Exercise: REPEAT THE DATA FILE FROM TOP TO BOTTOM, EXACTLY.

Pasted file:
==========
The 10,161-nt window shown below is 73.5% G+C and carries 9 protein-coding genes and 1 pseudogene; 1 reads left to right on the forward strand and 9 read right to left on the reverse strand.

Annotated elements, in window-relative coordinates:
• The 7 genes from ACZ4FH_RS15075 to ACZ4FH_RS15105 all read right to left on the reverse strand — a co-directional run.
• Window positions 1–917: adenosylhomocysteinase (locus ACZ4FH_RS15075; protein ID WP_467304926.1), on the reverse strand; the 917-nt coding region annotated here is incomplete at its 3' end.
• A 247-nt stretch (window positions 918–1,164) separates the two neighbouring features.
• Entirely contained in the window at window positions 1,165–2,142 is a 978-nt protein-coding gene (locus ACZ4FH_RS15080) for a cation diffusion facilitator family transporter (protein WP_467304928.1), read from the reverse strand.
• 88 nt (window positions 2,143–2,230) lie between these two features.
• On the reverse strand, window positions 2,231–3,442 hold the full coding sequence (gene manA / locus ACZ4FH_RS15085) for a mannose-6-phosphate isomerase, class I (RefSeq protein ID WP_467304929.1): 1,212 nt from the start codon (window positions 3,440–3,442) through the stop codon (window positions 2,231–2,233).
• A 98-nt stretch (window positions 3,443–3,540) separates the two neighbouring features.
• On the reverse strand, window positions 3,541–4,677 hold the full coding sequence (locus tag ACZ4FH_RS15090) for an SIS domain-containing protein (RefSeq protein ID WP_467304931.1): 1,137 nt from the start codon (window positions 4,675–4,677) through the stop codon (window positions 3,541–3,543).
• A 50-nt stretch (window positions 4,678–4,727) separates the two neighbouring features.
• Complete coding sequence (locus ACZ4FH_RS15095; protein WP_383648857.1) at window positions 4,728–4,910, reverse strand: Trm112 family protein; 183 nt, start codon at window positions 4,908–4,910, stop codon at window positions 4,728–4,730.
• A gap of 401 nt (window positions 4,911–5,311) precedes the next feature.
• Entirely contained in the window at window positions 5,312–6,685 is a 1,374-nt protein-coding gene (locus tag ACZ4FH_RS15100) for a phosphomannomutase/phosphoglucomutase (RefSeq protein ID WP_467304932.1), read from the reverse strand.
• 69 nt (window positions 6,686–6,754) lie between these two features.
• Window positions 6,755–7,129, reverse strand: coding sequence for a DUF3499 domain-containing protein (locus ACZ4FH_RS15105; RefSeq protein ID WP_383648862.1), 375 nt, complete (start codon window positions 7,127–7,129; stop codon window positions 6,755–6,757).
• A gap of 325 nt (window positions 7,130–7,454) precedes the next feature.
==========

The 10,161-nt window shown below is 73.5% G+C and carries 9 protein-coding genes and 1 pseudogene; 1 reads left to right on the forward strand and 9 read right to left on the reverse strand.

Annotated elements, in window-relative coordinates:
• The 7 genes from ACZ4FH_RS15075 to ACZ4FH_RS15105 all read right to left on the reverse strand — a co-directional run.
• Window positions 1–917: adenosylhomocysteinase (locus ACZ4FH_RS15075; protein ID WP_467304926.1), on the reverse strand; the 917-nt coding region annotated here is incomplete at its 3' end.
• A 247-nt stretch (window positions 918–1,164) separates the two neighbouring features.
• Entirely contained in the window at window positions 1,165–2,142 is a 978-nt protein-coding gene (locus ACZ4FH_RS15080) for a cation diffusion facilitator family transporter (protein WP_467304928.1), read from the reverse strand.
• 88 nt (window positions 2,143–2,230) lie between these two features.
• On the reverse strand, window positions 2,231–3,442 hold the full coding sequence (gene manA / locus ACZ4FH_RS15085) for a mannose-6-phosphate isomerase, class I (RefSeq protein ID WP_467304929.1): 1,212 nt from the start codon (window positions 3,440–3,442) through the stop codon (window positions 2,231–2,233).
• A 98-nt stretch (window positions 3,443–3,540) separates the two neighbouring features.
• On the reverse strand, window positions 3,541–4,677 hold the full coding sequence (locus tag ACZ4FH_RS15090) for an SIS domain-containing protein (RefSeq protein ID WP_467304931.1): 1,137 nt from the start codon (window positions 4,675–4,677) through the stop codon (window positions 3,541–3,543).
• A 50-nt stretch (window positions 4,678–4,727) separates the two neighbouring features.
• Complete coding sequence (locus ACZ4FH_RS15095; protein WP_383648857.1) at window positions 4,728–4,910, reverse strand: Trm112 family protein; 183 nt, start codon at window positions 4,908–4,910, stop codon at window positions 4,728–4,730.
• A gap of 401 nt (window positions 4,911–5,311) precedes the next feature.
• Entirely contained in the window at window positions 5,312–6,685 is a 1,374-nt protein-coding gene (locus tag ACZ4FH_RS15100) for a phosphomannomutase/phosphoglucomutase (RefSeq protein ID WP_467304932.1), read from the reverse strand.
• 69 nt (window positions 6,686–6,754) lie between these two features.
• Window positions 6,755–7,129, reverse strand: coding sequence for a DUF3499 domain-containing protein (locus ACZ4FH_RS15105; RefSeq protein ID WP_383648862.1), 375 nt, complete (start codon window positions 7,127–7,129; stop codon window positions 6,755–6,757).
• A gap of 325 nt (window positions 7,130–7,454) precedes the next feature.